The Hepatitis A Vaccine certificate
Some countries require visitors to have a valid Hepatitis A certificate before entering. This certificate can be issued by your health provider and proves that you have been vaccinated against the virus.
- Vaccine Effectiveness: The Hepatitis A vaccine is very effective, providing at least 20 years of protection against the disease once the full course of jabs is completed.
- How long before a trip do you have to get Hepatitis A vaccine? The CDC recommends that you get your Hepatitis A vaccine at least two weeks in advance of your trip. Even if you are leaving for your trip in a few days, you can still get the vaccine because it will provide some protection for most healthy people even if it is administered right before the trip. For long term protection, you are advised to get a second dose after 6 months.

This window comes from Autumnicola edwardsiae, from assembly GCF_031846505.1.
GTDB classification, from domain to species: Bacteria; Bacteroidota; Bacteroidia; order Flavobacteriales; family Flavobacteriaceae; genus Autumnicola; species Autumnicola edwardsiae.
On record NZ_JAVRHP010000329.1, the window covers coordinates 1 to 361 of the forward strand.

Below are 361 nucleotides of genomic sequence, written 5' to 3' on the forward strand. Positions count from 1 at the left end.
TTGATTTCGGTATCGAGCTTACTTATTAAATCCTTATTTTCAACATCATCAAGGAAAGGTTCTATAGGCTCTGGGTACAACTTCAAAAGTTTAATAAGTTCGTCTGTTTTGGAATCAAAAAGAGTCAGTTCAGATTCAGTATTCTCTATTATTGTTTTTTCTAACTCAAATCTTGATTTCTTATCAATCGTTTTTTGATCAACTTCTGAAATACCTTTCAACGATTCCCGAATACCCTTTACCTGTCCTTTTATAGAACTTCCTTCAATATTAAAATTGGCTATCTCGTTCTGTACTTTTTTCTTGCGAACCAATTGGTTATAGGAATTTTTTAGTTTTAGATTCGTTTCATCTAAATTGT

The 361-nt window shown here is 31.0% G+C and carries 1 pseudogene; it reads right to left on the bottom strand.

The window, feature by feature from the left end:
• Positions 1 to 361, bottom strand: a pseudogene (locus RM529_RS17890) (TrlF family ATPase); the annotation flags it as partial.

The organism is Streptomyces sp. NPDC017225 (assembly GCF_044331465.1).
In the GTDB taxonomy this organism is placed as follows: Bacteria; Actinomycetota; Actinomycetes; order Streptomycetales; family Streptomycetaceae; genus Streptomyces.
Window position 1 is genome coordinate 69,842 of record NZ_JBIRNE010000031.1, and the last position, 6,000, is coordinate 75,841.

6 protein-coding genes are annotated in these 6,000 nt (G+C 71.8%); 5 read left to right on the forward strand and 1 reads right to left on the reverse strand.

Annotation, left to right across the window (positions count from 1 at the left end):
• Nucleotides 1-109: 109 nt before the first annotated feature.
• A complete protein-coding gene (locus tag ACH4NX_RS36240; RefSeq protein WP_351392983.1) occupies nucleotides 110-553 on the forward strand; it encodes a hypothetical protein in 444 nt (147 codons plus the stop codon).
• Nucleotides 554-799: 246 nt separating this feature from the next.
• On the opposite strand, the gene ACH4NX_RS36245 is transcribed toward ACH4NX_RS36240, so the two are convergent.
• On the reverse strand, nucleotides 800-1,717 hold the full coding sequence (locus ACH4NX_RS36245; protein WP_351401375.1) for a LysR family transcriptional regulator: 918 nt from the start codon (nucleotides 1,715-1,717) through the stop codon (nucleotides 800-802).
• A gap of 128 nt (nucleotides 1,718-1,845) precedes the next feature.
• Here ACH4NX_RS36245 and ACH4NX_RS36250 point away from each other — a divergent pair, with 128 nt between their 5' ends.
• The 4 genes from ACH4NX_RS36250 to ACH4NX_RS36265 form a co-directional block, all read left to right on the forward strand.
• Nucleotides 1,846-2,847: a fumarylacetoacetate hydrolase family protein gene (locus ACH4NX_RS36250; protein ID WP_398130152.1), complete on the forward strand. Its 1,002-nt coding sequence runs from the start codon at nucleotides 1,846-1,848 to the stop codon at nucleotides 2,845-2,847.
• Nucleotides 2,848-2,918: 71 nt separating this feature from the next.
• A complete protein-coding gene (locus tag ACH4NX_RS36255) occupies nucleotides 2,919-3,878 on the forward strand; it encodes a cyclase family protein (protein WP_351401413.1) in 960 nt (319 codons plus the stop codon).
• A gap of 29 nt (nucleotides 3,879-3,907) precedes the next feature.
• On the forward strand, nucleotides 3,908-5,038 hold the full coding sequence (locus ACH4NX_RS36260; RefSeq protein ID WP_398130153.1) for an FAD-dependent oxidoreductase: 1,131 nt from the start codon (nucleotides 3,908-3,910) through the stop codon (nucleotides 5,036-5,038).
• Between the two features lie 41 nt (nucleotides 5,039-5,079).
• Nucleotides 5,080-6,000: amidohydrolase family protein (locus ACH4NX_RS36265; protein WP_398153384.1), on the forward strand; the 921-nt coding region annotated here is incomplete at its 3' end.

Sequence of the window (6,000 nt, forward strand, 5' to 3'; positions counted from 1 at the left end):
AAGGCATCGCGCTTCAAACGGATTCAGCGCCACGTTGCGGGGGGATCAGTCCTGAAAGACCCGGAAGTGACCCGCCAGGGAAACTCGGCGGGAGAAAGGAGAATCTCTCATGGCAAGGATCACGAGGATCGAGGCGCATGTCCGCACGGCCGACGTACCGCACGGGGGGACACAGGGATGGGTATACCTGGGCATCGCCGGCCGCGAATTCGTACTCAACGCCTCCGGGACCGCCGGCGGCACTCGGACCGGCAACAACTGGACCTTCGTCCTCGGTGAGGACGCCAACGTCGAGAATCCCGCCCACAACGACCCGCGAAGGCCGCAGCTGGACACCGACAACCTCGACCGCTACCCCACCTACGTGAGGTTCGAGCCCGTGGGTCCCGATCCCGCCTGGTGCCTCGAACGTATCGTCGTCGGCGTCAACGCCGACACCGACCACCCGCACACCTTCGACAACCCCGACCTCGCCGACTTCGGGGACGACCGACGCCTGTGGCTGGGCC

- Who should get the Hepatitis A vaccine? MOH recommends that people at a high risk of contracting Hepatitis A get vaccinated against the disease. This includes travellers to developing countries, which may pose a risk of transmission of Hepatitis A, especially those staying for long periods. If you are visiting places with unsafe drinking water or poor levels of hygiene and sanitation, you are advised to get vaccinated. Sexually active homosexual men and people with chronic liver diseases are also advised to get the vaccine. Other groups at high risk are:
- People who inject illegal drugs
- Those being treated with clotting-factor concentrates
- Those who work with Hepatitis A-infected animals or in a Hepatitis A research laboratory